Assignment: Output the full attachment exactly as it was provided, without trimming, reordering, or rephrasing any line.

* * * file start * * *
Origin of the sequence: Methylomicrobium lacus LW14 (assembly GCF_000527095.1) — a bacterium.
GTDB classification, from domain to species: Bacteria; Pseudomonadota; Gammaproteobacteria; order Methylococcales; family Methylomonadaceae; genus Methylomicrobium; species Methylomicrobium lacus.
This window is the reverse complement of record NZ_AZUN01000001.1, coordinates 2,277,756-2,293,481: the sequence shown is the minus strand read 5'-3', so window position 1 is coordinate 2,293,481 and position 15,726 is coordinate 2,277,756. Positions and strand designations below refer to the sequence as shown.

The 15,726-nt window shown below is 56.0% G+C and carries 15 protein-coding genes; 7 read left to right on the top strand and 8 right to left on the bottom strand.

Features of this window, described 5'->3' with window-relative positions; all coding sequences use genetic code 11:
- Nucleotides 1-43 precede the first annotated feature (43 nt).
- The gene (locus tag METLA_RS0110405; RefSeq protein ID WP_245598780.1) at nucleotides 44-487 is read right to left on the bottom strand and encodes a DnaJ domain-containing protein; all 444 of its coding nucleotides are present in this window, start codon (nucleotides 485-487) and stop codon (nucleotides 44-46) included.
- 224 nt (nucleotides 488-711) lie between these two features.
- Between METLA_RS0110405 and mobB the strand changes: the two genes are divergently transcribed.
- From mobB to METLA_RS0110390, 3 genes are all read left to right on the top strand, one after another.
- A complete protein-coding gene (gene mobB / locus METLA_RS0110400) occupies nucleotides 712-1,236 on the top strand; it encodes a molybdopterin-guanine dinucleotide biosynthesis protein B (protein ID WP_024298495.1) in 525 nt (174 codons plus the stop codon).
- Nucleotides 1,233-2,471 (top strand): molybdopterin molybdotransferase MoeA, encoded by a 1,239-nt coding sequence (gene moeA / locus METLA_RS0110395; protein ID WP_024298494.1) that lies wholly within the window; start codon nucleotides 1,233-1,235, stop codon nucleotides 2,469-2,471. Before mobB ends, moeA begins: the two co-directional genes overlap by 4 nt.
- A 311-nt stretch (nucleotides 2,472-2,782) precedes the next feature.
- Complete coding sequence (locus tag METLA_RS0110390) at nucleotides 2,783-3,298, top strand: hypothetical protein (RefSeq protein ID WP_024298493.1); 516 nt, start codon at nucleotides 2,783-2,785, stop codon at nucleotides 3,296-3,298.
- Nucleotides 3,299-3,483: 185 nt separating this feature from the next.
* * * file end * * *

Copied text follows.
Origin of the sequence: Methylomicrobium lacus LW14 (assembly GCF_000527095.1) — a bacterium.
GTDB classification, from domain to species: Bacteria; Pseudomonadota; Gammaproteobacteria; order Methylococcales; family Methylomonadaceae; genus Methylomicrobium; species Methylomicrobium lacus.
This window is the reverse complement of record NZ_AZUN01000001.1, coordinates 2,277,756-2,293,481: the sequence shown is the minus strand read 5'-3', so window position 1 is coordinate 2,293,481 and position 15,726 is coordinate 2,277,756. Positions and strand designations below refer to the sequence as shown.

The 15,726-nt window shown below is 56.0% G+C and carries 15 protein-coding genes; 7 read left to right on the top strand and 8 right to left on the bottom strand.

Features of this window, described 5'->3' with window-relative positions; all coding sequences use genetic code 11:
- Nucleotides 1-43 precede the first annotated feature (43 nt).
- The gene (locus tag METLA_RS0110405; RefSeq protein ID WP_245598780.1) at nucleotides 44-487 is read right to left on the bottom strand and encodes a DnaJ domain-containing protein; all 444 of its coding nucleotides are present in this window, start codon (nucleotides 485-487) and stop codon (nucleotides 44-46) included.
- 224 nt (nucleotides 488-711) lie between these two features.
- Between METLA_RS0110405 and mobB the strand changes: the two genes are divergently transcribed.
- From mobB to METLA_RS0110390, 3 genes are all read left to right on the top strand, one after another.
- A complete protein-coding gene (gene mobB / locus METLA_RS0110400) occupies nucleotides 712-1,236 on the top strand; it encodes a molybdopterin-guanine dinucleotide biosynthesis protein B (protein ID WP_024298495.1) in 525 nt (174 codons plus the stop codon).
- Nucleotides 1,233-2,471 (top strand): molybdopterin molybdotransferase MoeA, encoded by a 1,239-nt coding sequence (gene moeA / locus METLA_RS0110395; protein ID WP_024298494.1) that lies wholly within the window; start codon nucleotides 1,233-1,235, stop codon nucleotides 2,469-2,471. Before mobB ends, moeA begins: the two co-directional genes overlap by 4 nt.
- A 311-nt stretch (nucleotides 2,472-2,782) precedes the next feature.
- Complete coding sequence (locus tag METLA_RS0110390) at nucleotides 2,783-3,298, top strand: hypothetical protein (RefSeq protein ID WP_024298493.1); 516 nt, start codon at nucleotides 2,783-2,785, stop codon at nucleotides 3,296-3,298.
- Nucleotides 3,299-3,483: 185 nt separating this feature from the next.